Fernández’s recent site-specific commissions include Vînales (Mayombe Mississippi), New Orleans Museum of Art, Sculpture Garden, New Orleans, LA (2019); Island Universe, Ford Foundation, New York, NY (2019); Autumn (…Nothing Personal), Harvard University, Cambridge, MA (2018); Stacked Waters, Blanton Museum of Art, University of Texas, Austin, TX (2009); Blind Blue Landscape, Benesse Art Site, Naoshima, Japan (2009); and Seattle Cloud Cover, Olympic Sculpture Park, Seattle, WA (2006).
In 2001, Fernández worked with the Public Art Fund to realize Bamboo Cinema, a large-scale, maze-like installation made of colored, translucent polycarbonate tubes in Madison Square Park, New York City.
Cecilia Vicuña (b. 1948 in Santiago, Chile; is a poet, artist and activist. She lives and works in New York and Santiago) integrates practices of performance, Conceptualism, and textile in response to pressing concerns of the modern world, including ecological destruction, human rights, and cultural homogenization. Born and raised in Santiago, she was exiled during the early 1970s after the violent military coup against President Salvador Allende. This sense of impermanence, and a desire to preserve and pay tribute to the indigenous history and culture of Chile, have characterized her work throughout her career.
Vicuña received her MFA from the National School of Fine Arts, University of Chile in 1971 and continued with postgraduate studies at Slade School of Fine Art, University College London from 1972-1973. Her retrospective exhibition SeeHearing The Enlightened Failure is currently on view at the Witte de With in Rotterdam, and will travel to several museums in Latin America. Solo exhibitions of her work have been organized at the Brooklyn Museum, NY (2018); the Museum of Fine Arts, Boston (2018); Lehmann Maupin Gallery, NY (2018); Neubauer Collegium, University of Chicago, Chicago, IL (2018); Her survey exhibition About To Happen was organized by the Contemporary Arts Center, New Orleans, (2017), and has travelled to the the Berkeley Art Museum and Pacific Film Archive (2018), ICA Philadelphia, Henry Art Gallery, Seattle and will conclude at MOCA, North Miami, 2019.; Museo de la Memoria y los Derechos Humanos, Santiago, Chile (2014); Museo Nacional de Bellas Artes, Santiago, Chile (2014); FRAC Lorraine, Metz, France (2013); Institute for Women and Art, Rutgers University, New Brunswick, NJ (2009); The Drawing Center, New York (2002); and the Boulder Museum of Contemporary Art, Boulder, CO (2002). Group exhibitions and biennials featuring her work include Radical Women: Latin American Art 1960-1985, Hammer Museum, Los Angeles (2017) traveling to the Brooklyn Museum, NY (2018); Documenta 14, Athens, Greece and Kassel, Germany (2017);, 18th Sydney Biennale, Australia (2012); WACK! Art and the Feminist Revolution, the Museum of Contemporary Art, Los Angeles (2007); Whitney Biennial, Whitney Museum of American Art, New York (1997); among others. Her work is in numerous international private and public collections, such as The MoMA in New York, the Guggenheim Museum, and the Tate in London. Vicuña is the author of 25 poetry and art books published in the U.S. Europe and Latin America. Her most recent titles are: Slow Down Fast, A Toda Raja, in conversation with Camila Marambio, Berlin,2019, New & Selected Poems of Cecilia Vicuña, Kelsey Street Press, 2018, and About to Happen, Siglio Press 2017., She received the Herb Alpert Award, 2018, and the United States Artists Award, 2018 She also co-founded Oysi, an educational resource dedicated to indigenous oral culture, and serves on the faculty at the School of Visual Arts (SVA) in New York.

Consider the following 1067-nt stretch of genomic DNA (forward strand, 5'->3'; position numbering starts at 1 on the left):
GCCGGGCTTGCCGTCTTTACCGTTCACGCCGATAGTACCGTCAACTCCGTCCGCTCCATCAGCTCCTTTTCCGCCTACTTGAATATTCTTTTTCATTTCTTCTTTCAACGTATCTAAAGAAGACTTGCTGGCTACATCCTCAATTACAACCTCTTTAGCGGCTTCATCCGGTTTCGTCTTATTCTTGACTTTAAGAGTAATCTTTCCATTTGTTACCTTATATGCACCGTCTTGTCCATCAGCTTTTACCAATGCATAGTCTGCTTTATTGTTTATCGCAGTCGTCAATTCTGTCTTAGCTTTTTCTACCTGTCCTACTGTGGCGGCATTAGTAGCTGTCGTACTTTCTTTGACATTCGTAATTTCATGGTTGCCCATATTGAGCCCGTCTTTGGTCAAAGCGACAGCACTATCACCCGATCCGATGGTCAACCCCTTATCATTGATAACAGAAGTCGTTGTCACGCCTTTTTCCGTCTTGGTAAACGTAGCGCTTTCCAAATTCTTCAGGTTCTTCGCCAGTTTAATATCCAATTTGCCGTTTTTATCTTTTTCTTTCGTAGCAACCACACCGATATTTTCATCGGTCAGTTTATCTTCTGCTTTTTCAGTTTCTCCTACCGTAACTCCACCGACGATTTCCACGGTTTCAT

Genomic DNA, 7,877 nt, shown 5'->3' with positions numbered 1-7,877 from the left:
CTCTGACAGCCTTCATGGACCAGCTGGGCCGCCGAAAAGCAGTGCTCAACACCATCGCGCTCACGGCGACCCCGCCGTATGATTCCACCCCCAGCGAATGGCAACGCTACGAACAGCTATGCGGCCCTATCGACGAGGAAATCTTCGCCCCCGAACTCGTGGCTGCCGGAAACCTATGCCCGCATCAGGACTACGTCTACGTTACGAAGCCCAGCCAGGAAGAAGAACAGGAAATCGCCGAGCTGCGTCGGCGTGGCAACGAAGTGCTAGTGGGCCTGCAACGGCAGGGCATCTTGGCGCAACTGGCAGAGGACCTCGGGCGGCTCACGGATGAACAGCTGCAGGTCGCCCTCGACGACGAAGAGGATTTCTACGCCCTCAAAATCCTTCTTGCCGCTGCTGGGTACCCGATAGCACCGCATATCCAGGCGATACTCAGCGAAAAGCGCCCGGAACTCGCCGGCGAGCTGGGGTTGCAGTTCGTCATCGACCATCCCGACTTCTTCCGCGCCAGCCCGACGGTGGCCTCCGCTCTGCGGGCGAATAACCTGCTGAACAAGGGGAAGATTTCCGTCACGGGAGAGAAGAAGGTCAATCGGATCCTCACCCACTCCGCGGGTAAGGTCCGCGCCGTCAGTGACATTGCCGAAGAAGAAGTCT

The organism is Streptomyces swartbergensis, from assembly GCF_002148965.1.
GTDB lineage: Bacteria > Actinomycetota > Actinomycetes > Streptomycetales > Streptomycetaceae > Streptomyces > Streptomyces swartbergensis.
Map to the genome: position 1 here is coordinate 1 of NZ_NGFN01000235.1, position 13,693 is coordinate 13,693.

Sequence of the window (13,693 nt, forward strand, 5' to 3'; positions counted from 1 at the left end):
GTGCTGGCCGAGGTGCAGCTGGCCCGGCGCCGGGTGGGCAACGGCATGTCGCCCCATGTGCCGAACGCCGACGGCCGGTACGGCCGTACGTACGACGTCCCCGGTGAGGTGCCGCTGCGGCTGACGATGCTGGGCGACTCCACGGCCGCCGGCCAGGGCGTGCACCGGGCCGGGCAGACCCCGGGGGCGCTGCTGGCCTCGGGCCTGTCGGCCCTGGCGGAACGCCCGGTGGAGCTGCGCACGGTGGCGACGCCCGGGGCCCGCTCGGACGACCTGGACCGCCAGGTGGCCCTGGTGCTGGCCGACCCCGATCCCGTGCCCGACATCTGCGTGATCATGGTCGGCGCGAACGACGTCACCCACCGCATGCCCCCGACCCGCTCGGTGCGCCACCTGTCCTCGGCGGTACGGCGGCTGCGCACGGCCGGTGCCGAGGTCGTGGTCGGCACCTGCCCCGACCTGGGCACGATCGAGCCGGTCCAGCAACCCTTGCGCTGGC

About the Talks
Public Art Fund Talks, organized in collaboration with The Cooper Union, connect compelling contemporary artists to a broad public by establishing a dialogue about artistic practices and public art. The Talks series feature internationally renowned artists who offer insights into artmaking and its personal, social, and cultural contexts. The core values of creative expression and democratic access to culture and learning shared by both Public Art Fund and The Cooper Union are embodied in this ongoing collaboration. In the spirit of accessibility to the broadest and most diverse public, the Talks are offered free of charge.
Public Art Fund Talks are presented in partnership with The Cooper Union